It is a peaceful church inside and worshippers still come and retreats are often held on the island.
Inside the church there were the ornamental tombs of George Douglas the Duke of Argyll and his wife.
|George Douglas Duke of Argyll and his wife|
We had to be back at the terminus so left in plenty of time to wander down. On the way we stopped for an ice-cream at the Low House. It had a sign warning people to duck their head as it was a very low doorway. Yes I fitted perfectly! Rosemary has a picture which I’ll have to get off her.
Back at the terminus there was again a wait for the ferry and we didn’t get on the first or second one and there was some concern as we were running a bit later than planned.
Jackie Depelle who was one of the first speakers in the afternoon session had a paddle and we all enjoyed the sunshine as there was nothing we could do. The joys of 150 extra people arriving in an area on a beautiful summers day.
|Bright blue sky and sea|
We eventually got back over the straight and onto the coaches knowing we would be arriving back after the time we were told the Marco Polo would be sailing!
We knew they would not sail without us as we were on a ship organised excursion but we were concerned as we knew Jackie Depelle was in the coach and we would be back after the start of her talk.
|Marco Polo waiting for us|
So we got back and there were some sighs of relief from others when they saw the ship.
Back onboard 20 minutes into the first session which meant I did not get to hear Geraldine O’Reilly’s talk on Portrait of a Parish: with a focus on place names. Jackie’s talk was postponed.
I sat down in the Captain’s Lounge, our hangout for this cruise (it had power points, comfortable chairs, friendly waitstaff who would bring coffees, what more could one ask (except internet but that is another story!) and started helping some people with some research queries.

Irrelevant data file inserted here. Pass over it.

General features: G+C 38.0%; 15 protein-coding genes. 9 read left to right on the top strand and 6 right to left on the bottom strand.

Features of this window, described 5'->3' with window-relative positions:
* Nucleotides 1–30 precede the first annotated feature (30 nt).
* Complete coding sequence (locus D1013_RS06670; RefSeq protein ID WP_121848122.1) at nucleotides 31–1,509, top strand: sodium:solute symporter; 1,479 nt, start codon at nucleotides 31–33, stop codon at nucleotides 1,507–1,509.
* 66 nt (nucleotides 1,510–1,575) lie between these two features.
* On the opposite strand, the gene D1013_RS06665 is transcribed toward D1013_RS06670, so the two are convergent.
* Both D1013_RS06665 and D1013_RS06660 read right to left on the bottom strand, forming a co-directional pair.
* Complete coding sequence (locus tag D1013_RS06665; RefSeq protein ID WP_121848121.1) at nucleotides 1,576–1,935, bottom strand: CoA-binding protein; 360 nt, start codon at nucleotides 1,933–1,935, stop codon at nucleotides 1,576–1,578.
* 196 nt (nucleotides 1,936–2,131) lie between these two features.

This meant I missed Sean Ó Dúill talking on Country cures from Irish folklore which was a session open to all the ship’s passengers and also Lesly Silvester talking on What were the Quarter Sessions?
Then time for the scheduled Research Help Zone before it was time for me to give my next presentation ‘Timelines as a research tool’. At the same time as mine was scheduled ‘Family History sources before 1837’ by Jackie Depelle and we had a number of unhappy people who had wanted to hear both presentations. this can be a difficulty sometimes when a dual program is being run. I was able to alleviate their distress by promising to do the timelines talk again a few days later which I did and had nearly the same number in the audience.
I even had Lisa Louise Cooke in the audience and I am very much looking forward to seeing her creative timelines. I am a good researcher and scientist but don’t have a creative bone in my body so I really admire creative people!
I then started my next talk which was on ‘Understanding the context: why social history is important in your research’, showing examples of how knowing the cultural, political, social, environmental aspects of your ancestors lives can make such a difference to your research.
This meant I missed Mike Murray’s talk on ‘Highland Clearances: where did they go?’ which was a shame after seeing some of Scotland and seeing the conditions and understanding a little better (even though I have no research in these areas) about what occurred.
Then it was time for dinner. The ship has started during the early sessions on its way to Dublin our next stop.